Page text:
United States Native Races Part 1 - How Do I Find Records about My Ancestors?Edit This Page

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As you learn about the times in which your ancestors lived, their problems, accomplishments, tragedies, and triumphs, your understanding and success as a family history researcher will grow. This article is a part of a series entitled Indians of North America - A Beginner's Guide.

Contents

Special Strategies for Indian Research

If you believe you have Indian ancestors, it will help your research to:

  • Identify a specific ancestor who was Indian and learn where he or she lived. Use the records described throughout this article, particularly the 1900, 1910, and 1920 United States federal censuses to help identify your Native American ancestor(s). These censuses have separate schedules of Native Americans living on reservations.
  • Identify the tribe and study its history. Generally, you should know the specific tribe to which your Native American ancestor was born before beginning research. Sometimes you can find this information in United States federal census. When you know the general area where an ancestor lived, you can usually identify the tribe to which he or she belonged. It helps to learn some background information about the tribe, such as migration patterns, marriage and naming customs, and affiliations with churches and government agencies. Because some tribes moved several times, their records may be available in many locations. The following and books describe where tribes lived, their history, migration patterns, customs, and
    traditions:

Malinowski, Sharon, et. al. Gale Encyclopedia of Native American Tribes. Four Volumes. Detroit, Michigan: Gale Research 1998. (FHL 970.1 G131g.) Volume one covers tribes in the Northeast, Southeast, and Caribbean. Volume two covers in the Great Basin, Southwest, and Middle America. Volume three covers the Arctic, Subarctic, Great Plains, and Plateau. Volume four covers California, the Pacific Northwest, and Pacific Islands.

Use as many records as possible. Often individual documents will only show part of an Native American family. Continue to look for information, and constantly compare the various documents with each other. Each piece of information will assist you in building a more complete and accurate account of the lives of your ancestors. It should be noted that the members in an Native American family often changed over time. For example, in the U.S. federal censuses, children listed in a family could be children of a sibling or other relative of the listed head of family.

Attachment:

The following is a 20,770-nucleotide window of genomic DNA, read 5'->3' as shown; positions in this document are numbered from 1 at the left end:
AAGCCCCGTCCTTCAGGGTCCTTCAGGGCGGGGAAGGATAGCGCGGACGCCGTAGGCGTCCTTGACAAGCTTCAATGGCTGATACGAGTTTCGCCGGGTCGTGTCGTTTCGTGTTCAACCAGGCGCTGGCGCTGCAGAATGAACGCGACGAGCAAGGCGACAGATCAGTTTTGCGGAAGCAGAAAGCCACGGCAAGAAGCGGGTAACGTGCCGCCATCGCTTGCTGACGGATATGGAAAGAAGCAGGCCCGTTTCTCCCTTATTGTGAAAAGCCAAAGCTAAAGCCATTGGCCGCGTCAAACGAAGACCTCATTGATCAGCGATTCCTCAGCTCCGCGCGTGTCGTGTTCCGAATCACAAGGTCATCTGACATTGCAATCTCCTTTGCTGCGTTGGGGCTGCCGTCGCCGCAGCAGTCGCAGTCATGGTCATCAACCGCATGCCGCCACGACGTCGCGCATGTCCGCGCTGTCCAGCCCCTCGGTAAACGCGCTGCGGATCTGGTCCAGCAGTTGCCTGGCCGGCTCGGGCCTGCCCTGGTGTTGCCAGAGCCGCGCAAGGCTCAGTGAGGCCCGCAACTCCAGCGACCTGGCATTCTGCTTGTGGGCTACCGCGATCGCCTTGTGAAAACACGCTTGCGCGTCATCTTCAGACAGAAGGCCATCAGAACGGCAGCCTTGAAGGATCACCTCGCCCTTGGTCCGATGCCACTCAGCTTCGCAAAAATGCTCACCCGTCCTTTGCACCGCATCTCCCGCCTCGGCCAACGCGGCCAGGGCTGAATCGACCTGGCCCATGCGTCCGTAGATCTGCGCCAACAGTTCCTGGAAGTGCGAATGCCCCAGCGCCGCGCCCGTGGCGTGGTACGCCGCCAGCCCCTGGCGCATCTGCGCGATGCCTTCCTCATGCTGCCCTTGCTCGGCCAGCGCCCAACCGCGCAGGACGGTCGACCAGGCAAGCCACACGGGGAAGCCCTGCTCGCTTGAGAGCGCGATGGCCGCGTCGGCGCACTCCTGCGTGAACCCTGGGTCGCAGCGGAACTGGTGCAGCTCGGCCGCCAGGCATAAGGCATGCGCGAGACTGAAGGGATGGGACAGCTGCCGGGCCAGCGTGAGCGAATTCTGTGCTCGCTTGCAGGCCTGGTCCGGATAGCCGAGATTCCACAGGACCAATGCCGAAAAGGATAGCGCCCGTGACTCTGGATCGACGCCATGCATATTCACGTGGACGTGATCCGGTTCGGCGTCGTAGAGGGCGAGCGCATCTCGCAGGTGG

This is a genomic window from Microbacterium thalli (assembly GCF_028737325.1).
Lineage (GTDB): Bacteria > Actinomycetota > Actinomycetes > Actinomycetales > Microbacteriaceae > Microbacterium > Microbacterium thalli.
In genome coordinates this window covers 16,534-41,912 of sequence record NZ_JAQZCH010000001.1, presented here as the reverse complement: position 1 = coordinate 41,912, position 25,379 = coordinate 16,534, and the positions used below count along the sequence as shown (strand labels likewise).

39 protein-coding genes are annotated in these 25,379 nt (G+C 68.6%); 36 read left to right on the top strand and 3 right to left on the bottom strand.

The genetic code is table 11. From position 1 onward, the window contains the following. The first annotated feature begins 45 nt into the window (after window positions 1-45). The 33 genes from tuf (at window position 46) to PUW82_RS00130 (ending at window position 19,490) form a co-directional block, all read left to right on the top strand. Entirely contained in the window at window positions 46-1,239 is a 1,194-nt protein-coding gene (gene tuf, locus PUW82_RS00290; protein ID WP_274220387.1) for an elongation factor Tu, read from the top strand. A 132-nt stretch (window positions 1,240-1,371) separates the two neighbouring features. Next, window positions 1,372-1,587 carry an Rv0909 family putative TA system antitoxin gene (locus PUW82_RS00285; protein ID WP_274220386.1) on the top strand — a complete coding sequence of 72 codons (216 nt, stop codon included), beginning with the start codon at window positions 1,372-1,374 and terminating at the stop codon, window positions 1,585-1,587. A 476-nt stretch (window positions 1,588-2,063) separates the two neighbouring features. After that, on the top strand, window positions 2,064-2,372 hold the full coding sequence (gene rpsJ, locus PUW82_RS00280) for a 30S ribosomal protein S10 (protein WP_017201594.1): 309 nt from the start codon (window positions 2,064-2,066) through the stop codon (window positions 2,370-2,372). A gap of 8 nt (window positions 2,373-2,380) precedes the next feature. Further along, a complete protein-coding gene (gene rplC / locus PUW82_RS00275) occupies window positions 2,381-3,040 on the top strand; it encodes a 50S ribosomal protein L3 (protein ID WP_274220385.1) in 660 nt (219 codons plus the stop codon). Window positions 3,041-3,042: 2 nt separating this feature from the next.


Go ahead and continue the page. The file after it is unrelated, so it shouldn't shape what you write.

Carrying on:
The Research Process

To make your research more effective, begin by obtaining some background information, then survey previous research, and finally, search original documents.

All family history researchers, including those looking for Indian ancestors, will benefit from using the following five-step research process.

Step 1. Identify What You Know About Your Family

Begin your research with family and home sources. Look for names, dates, and places in certificates, family Bibles, obituaries, diaries, and similar sources. Ask your relatives for any additional information they may have. It’s very likely that your second cousin, great-aunt, or other relative already has some family information. Organize the information you find, and record it on pedigree charts and family group record forms.

Be sensitive to the feelings of family members you contact. Respect their privacy, customs, and wishes. If a relative is hesitant to talk about the past, be cautious and avoid making him or her uncomfortable. Find another way to get the information.

Family Stories and Traditions. While many family traditions are exaggerated, they may include accurate facts. Information about the area of the country an ancestor came from, occupations, nearby towns, rivers, or mountains may provide clues to the name of the tribe or place of origin.

Step 2. Decide What You Want To Learn

Select a specific relative or ancestor, for whom you know at least a name, a place or tribe where he or she lived, and an approximate date when he or she lived there. It would also be helpful to know his or her religion and the names of other family members.

If you don’t have enough information on your Native American ancestor, review the sources mentioned in step one, which may give the birthplace or residence.

If you do not know the tribe of your ancestor, conduct your research as if he or she were non-Indian. When the ancestor no longer appears in non-Indian records, then start to search Indian records.

Next, decide what you want to learn about your ancestor, such as where and when he or she was married, or the names of his or her parents. You may want to ask an experienced researcher or a librarian to help you select a goal that you can successfully achieve.